The argument that the niqab harms the “liberal democracy of Canada” is also a little far-fetched (with respect to Omar Aziz’s argument). While the principles of democracy may have been formed in Ancient Greece through face-to-face talking circles of aristocratic white males, and arguably developed in Canada and North America by similar artistocratic white men in face-toface meetings, democracy does need to be spoken or expressed face to face. This is even more true in today’s diverse North American society. Individuals with disabilities, individuals from different religious backgrounds, from different countries of origin, can all participate in our democracy simply by wearing what they want, living where they want, and supporting politically whom they want. They don’t need to tell anybody or say anything, and importantly show their face and reveal their identities. Even the act of voting, once registered by name, is inherently private. If our only justification for the niqab requirement is anchoring on tradition, arguably we should be celebrating Citizenship ceremonies with Aboriginal traditions, dance, and drumming (by the way, which unrelated we should start doing).
What about the utility argument? What makes a majority of Canadians happy. The defense for the niqab-ban is that a majority of Canadians are supportive of this policy (in a sense, that it makes a majority Canadian’s “happy.”) This makes sense in the context of most decisions we have the unique democratic to vote on. We get to vote for elected officials, for transit reform, for support of certain policies. We vote for the individuals who bring us some utility.
However, there are two problems with this line of thinking. We don’t vote, and we shouldn’t vote, on issues that threaten to take away from the fundamental human rights of other individuals. This includes the Charter right of religion. Along this line of reasoning, the Government’s logic could be extended to things such as same-sex marriages. The Government could come out with a policy that banned same-sex individuals from taking the Oath simply because a majority of Canadians support it (which thankfully, which most Canadians no longer do). We cannot allow legal decisions to be made on the normative feelings of the tyranny of the majority and without a sufficient legal basis (which the Federal Court has yet to find in support of the policy).
Second, if this was indeed an issue where a “majority of Canadians” do not support the niqab, we need to ask ourselves where the statistical proof is coming from. Without any sort of reliable, independent census, we cannot rely on scattered polls of 1,000 individuals. Most immigrant families I know do not even bother or risk answering any of these questions by phone. I do not for one minute think that a small survey sample (regardless of whatever mathematical formula is used) can suddenly represent all Canadians. However, this same justification is being used time and time again to support new legislative change in immigration.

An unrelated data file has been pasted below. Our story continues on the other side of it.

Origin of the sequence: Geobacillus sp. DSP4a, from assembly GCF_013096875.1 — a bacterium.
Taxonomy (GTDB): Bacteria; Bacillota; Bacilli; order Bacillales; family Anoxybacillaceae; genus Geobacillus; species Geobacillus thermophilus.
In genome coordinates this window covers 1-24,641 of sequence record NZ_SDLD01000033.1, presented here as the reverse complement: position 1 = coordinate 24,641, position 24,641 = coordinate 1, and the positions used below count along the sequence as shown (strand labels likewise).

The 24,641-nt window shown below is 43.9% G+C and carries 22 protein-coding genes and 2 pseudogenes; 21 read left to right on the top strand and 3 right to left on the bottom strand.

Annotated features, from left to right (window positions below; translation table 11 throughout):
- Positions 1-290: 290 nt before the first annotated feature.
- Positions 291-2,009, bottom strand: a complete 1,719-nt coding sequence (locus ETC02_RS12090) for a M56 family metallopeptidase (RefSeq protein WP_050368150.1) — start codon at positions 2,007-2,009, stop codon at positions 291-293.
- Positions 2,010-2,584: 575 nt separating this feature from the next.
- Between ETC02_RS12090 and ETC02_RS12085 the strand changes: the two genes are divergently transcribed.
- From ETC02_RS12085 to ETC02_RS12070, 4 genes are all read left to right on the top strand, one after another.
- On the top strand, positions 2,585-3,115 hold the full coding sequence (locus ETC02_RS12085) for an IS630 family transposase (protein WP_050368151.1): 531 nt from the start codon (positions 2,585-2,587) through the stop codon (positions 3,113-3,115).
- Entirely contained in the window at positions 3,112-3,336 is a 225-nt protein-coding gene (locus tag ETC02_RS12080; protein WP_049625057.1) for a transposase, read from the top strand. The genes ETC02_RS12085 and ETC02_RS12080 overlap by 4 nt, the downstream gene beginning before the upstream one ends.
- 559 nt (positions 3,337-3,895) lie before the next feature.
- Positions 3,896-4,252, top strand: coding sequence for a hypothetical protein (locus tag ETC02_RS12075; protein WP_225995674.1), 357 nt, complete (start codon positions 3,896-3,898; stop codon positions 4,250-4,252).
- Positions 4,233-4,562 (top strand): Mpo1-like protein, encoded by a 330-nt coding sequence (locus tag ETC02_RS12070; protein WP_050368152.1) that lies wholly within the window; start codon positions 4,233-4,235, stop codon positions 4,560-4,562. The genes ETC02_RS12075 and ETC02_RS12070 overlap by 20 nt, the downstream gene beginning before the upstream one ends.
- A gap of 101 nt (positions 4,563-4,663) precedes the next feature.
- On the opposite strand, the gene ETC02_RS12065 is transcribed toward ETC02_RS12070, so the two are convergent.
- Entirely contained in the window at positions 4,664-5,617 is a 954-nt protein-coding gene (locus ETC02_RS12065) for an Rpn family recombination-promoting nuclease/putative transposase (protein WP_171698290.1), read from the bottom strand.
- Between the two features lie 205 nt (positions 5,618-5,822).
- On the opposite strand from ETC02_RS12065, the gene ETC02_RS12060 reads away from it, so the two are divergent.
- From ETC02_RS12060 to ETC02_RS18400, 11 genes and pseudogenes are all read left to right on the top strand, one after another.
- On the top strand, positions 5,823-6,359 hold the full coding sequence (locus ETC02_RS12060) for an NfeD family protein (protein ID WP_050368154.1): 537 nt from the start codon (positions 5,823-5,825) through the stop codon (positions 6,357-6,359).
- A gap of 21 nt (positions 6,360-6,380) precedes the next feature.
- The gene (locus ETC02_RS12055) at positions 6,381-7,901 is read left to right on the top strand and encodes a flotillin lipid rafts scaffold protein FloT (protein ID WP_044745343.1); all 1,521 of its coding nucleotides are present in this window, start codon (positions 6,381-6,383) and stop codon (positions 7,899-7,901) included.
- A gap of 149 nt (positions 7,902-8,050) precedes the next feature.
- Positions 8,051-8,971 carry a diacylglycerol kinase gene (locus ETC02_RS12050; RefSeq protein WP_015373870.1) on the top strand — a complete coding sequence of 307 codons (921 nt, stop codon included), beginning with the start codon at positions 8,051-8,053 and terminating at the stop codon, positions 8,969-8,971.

We are also forgetting, in all this debate (and that the Federal Court alluded to in Ishaq), that the Citizenship Oath itself is a celebration of the transition of an individual from one Country to another and many feel proud of being able to maintain both religious and cultural traditions. Individuals can choose to swear to the Queen of England upon any religious book of their choice, including the Quran. It is indeed a beautiful hybrid of our British tradition and our multiculturalism openness, one I hope is maintained (plus a little more Aboriginal perspective).
What I Think Should Be Done – Set Non-Binding Recommendations. A Woman’s Right to Clothing Preference is Not a Legal Debate.
Laws are different than policy. That was made clear in Ishaq. Policies are problematic when they are attempted to be enforced as laws or defended by institutions as the only way or traditional way things operate. Recommendations serve a different function. They seek to recommend that certain things are not done but that the ultimate “right” lies with the individual to choose or not to choose to follow the guideline. Recommendations may suggest normative guidelines (you should wear clothes that allow you to show your face) but do not ultimately impose normative laws. There are no consequences to an individual who does not follow a recommendation.
A recommendation could be made and disseminated as follows: “Applicants are recommended to wear to the Citizenship Oath, clothing that allows individuals and the Judge present at the Oath to visibly see them and to celebrate the important event alongside them. Individuals are permitted to wear religious clothing and are encouraged to do so in a way that is respectful to themselves and the other new Canadians who are in attendance.”
This recommendation achieves several goals. It suggests, without specifically pointing out a specific article of clothing, that what should be worn should be done so respectfully with an eye to those in attendance. It strengthens our resolve as a country that recognizes cultural differences. It shows respect to those who may feel “offended” by certain outrageous pieces of clothes without any justification (a bikini for example or some sort of gang-related clothing). Ultimately it provides the oath taker freedom to choose what to wear without legal restriction: a fundamental right of today’s liberal democracy.
We are not and cannot all be scholars of Muslim history. Even within Muslim circles, there is debate over the niqab. There is social debate between Muslims over whether wearing a niqab is a symbol of strength or weakness and arguably it is different for every Muslim. The Federal Government appears to have polarized Muslims as either “respectable normal muslims” or “jihadi terrorism”, a dichotomy that does not exist and I argue is very hurtful to believers of the religion.
Make no mistake, the religion and many of its religiously-dominated and ruled societies aren’t perfect, but I put forth none is. Canadian society itself is far from perfect. However, for me a step towards a perfect Canada is one where we allow individuals to make decisions for themselves, gently prod but never push individuals to make decisions about their Canadian identity. Recommend that individuals reveal their faces during the Citizenship Oath and allow them the right to choose whether they wish to do so.